NO HURRY; Fewer teens with driver's licenses.

AuthorSpencer, Susan

Byline: Susan Spencer

Eric Tran, 19, graduated in June from Fitchburg High School. Instead of celebrating his summer freedom cruising behind the wheel to hang out with friends, he's just finished a week of driver's education classes. He still has to complete behind-the-wheel training and take the road test to get his driver's license.

Getting a driver's license as soon as possible was a rite of passage for generations of teens, but the youthful love affair with cars has dropped off in recent years.

Reasons cited for the delay in teen driving include: the expense of driving and driver's education; being too busy to go through driver's education; a shift in social activities to include more online connection; "helicopter'' parents being more willing to chauffeur their teens; and a growing interest among young people in eco-friendly transportation alternatives such as bicycling and public transportation.

Some cite the adoption of graduated driver's license laws, which require more training and expense for people under age 18 to get on the road, as another hurdle.

Massachusetts instituted a graduated license law in 2007.

But whatever the reason, national and state numbers of young drivers are down.

According to researchers at the University of Michigan's Transportation Research Institute, in 1983 eight in 10 people ages 17 to 19 had their driver's license. In 2010 it was just six in 10.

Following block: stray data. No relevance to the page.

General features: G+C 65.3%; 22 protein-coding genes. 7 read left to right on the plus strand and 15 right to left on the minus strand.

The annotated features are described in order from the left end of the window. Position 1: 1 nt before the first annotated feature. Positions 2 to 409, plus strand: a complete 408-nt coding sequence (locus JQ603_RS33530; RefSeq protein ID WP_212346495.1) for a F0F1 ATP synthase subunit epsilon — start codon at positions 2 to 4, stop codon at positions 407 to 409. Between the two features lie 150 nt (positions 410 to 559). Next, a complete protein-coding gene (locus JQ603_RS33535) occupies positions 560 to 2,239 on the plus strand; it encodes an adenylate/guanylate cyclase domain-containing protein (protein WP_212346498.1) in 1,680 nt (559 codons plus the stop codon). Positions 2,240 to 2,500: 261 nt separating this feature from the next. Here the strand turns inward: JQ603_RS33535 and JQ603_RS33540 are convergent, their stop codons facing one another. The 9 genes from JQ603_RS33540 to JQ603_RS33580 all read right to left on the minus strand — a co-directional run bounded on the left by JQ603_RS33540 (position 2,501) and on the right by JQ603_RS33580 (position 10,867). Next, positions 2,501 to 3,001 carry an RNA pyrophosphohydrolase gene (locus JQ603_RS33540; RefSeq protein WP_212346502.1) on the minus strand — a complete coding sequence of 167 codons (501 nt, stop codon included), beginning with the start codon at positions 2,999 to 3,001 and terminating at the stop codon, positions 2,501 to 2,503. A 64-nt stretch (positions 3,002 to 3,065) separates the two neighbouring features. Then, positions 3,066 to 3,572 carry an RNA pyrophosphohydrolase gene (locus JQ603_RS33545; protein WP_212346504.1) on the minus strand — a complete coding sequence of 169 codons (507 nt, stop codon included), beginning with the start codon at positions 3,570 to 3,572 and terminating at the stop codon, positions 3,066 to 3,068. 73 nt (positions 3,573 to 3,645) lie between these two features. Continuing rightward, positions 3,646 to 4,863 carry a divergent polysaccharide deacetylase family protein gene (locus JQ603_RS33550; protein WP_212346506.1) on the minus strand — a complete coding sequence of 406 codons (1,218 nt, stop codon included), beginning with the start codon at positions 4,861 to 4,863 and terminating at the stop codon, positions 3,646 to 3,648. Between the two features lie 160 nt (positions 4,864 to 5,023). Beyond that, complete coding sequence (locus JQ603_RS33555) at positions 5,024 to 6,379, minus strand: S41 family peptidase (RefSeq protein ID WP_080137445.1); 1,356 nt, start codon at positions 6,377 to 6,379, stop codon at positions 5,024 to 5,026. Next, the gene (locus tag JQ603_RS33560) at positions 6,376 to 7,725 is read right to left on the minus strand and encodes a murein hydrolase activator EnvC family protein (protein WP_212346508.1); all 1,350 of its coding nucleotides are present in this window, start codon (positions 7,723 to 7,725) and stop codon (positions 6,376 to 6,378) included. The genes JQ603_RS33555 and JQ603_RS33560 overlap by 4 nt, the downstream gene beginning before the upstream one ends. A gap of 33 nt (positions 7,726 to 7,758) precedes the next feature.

In Massachusetts, the number of licensed 16-year-olds dropped to 7,608 in 2011 from 8,184 in 2008 and 10,418 in 2000, according to the Federal Highway Administration.

For 17-year-olds, there were 39,351 licensed drivers in 2011, compared to 43,655 in 2008 and 46,064 in 2000.

"I usually did sports a lot and was busy. With sports, school and work, I didn't have a lot of time,'' Mr. Tran said.

Being too busy was the No. 1 reason why 18-and-19-year-olds surveyed by the University of Michigan researchers didn't have a license, listed by 37.9 percent of respondents. It surpassed the cost of owning and maintaining a vehicle, which ranked second with 16.7 percent of top responses.

Mr. Tran said that in high school, he would get rides from friends who had licenses or from his parents. "It was kind of a hassle,'' he said.

Although driver's education classes and behind-the-wheel training are only required for those under age 18 under Massachusetts' graduated driving law, Mr. Tran opted to enroll in the program at Safe Roads Driving Academy in Fitchburg anyway.

He said...

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